Picture it this way: a human body consists of many vital components, the head, the arms, the trunk, the legs, and so on. As such, they each have there respectful duties. The legs carry you, the arms help you compete different tasks, etc. But what if they all thought that they were the same thing? You would have a head that thought it was a leg, or an hand that thought it was a foot, or a face that thought it was a butt (sometimes that happens, lol JK). Anyways, things would all be discombobulated, as you can see. However, what happens when everything operates accordingly? You can see because your eyes are acting like eyes. You can walk because your legs are acting like legs. You can hear because your ears are acting like ears. The body becomes one strong mechanism made of individual elements doing its appropriate job.
Just like a family. You have the head of the house, the bread-winner in the family. The mother, the bread-maker of the family. Then all those underneath performing household duties like caring for the smaller children.
There’s also the Church, as mentioned in the verse above. You have those meant to preach, and those meant to teach. You have those that are meant to go, and those who are meant to stay. You have those meant to direct, and those meant to do.
Then there’s the workplaces. You have those meant to do blue collar work, and those meant for white collar work. There are those meant for operating on a patient, and those meant to take care of janitorial duties. You have your office workers, and field workers.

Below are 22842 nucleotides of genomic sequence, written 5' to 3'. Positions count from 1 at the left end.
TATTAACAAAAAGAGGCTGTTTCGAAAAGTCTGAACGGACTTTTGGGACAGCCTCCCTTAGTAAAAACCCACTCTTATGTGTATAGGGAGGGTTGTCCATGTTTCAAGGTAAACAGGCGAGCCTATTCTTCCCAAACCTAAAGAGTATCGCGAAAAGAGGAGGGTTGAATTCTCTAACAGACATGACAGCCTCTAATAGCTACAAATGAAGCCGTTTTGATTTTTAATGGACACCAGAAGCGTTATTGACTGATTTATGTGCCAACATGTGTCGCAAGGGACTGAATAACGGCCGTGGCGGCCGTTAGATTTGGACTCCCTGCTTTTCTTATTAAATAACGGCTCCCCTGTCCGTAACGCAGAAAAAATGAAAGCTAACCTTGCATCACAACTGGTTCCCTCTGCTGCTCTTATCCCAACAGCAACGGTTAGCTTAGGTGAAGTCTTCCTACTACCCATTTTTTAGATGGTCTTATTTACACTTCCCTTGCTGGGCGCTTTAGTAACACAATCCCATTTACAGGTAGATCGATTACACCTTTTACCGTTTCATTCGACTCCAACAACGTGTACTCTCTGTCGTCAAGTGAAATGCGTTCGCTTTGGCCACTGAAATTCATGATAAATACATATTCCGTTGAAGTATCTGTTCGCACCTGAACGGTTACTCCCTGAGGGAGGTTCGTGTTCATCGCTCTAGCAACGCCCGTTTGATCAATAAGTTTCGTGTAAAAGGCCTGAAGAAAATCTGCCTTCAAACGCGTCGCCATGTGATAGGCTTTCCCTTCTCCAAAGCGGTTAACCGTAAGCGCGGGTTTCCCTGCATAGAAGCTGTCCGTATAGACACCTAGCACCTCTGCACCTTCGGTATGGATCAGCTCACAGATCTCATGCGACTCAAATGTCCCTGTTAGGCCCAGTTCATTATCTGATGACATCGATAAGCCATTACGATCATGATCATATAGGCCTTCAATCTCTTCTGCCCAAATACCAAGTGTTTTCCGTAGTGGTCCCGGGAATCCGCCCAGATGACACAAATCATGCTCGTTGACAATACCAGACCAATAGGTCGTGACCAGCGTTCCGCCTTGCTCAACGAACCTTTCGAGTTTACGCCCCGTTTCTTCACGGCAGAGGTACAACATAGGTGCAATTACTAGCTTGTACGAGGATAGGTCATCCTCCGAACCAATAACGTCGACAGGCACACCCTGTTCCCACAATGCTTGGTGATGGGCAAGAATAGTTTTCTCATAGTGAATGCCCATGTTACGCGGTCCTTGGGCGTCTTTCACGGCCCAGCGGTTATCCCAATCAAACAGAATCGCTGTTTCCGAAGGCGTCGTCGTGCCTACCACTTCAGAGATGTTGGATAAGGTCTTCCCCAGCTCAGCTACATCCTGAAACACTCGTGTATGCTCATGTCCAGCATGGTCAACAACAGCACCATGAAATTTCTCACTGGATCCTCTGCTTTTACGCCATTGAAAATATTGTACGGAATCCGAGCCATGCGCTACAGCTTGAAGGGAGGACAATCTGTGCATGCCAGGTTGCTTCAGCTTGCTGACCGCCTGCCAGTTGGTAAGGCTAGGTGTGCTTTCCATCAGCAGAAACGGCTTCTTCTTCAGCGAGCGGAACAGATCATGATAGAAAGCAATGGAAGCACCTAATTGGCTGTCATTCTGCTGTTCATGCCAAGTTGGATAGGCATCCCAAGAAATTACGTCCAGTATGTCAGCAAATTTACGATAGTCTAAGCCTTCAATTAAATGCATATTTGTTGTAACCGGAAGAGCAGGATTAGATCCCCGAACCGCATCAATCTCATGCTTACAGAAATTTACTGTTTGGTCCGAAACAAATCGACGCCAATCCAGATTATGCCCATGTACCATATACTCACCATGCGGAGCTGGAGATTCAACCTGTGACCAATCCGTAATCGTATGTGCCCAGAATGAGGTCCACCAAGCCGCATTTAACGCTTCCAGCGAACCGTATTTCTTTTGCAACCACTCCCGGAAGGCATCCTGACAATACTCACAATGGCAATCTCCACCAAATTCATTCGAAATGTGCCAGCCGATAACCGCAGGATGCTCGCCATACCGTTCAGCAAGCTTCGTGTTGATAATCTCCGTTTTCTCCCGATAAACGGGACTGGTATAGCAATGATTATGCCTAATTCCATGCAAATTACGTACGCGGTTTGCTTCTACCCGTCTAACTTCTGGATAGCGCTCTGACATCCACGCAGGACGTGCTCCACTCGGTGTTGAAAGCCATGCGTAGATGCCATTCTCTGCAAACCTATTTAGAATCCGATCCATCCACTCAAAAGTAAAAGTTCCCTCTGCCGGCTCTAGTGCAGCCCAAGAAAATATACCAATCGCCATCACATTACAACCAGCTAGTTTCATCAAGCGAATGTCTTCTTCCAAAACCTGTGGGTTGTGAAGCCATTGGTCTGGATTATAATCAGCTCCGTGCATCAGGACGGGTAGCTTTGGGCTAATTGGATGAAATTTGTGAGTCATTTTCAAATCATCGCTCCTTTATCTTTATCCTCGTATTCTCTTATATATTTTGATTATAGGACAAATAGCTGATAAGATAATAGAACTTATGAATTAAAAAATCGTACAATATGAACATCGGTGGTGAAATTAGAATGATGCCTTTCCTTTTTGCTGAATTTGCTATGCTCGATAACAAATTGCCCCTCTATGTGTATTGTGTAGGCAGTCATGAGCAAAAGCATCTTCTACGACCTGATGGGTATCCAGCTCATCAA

But then there’s another scenario…
What happens when you have a leg telling an arm what to do? Or an eye trying to be an ear?
Say the leg told the arm to move. Maybe it could’ve been because the arm was in the way (I don’t see how it could be, but this is just an example:D)
Or it could’ve been the leg was just upset at the arm at the time.
See the difference?
Put in a real life situation, you would have something like a janitor telling a surgeon that he’s operating wrongly.
Then you’ve also got the eye trying to be an ear. What happens when you put something where it’s not supposed to be? Like gasoline next to a fire?
Bad things happen. (duh.)
In reality, it would be like a father trying to be a mother, or the janitor trying to be the surgeon, or the office worker trying to out up a roof on a house where the field worker should’ve been.
As you can see, indifferences can be either beneficial or destructive.
Same as arguments, but most of the time they’re just nonessential, as are the lot of them that go on throughout our house.
This probably would’ve made a great chapter of some sort of book if it were elongated, but, if you haven’t noticed, this is just an article on a blog. And sorry, I know I stink at endings. I never was one for endings anyway. But I hoped you enjoyed it!
Thanks for reading! – Josh
Right now, I’m taking classes studying for the SAT test, and it dawned on me how hindering the test is. I mean it’s like, “Do you want me to go to college or not?” You basically have to study to take a test…then re-study all of that material in detail again in college, if, that is, you manage to make it into a college. If it were just a placement test, yeah, I could understand that. But I mean, if you don’t pass you don’t get into a good college. Good grief, they even make the questions hard to understand so you fail them.
Maybe I’m just ignorant on how that all works, but it seems a bit ironic. Some feedback from those who understand more about this ridiculous test would be great.
Thanks! – Josh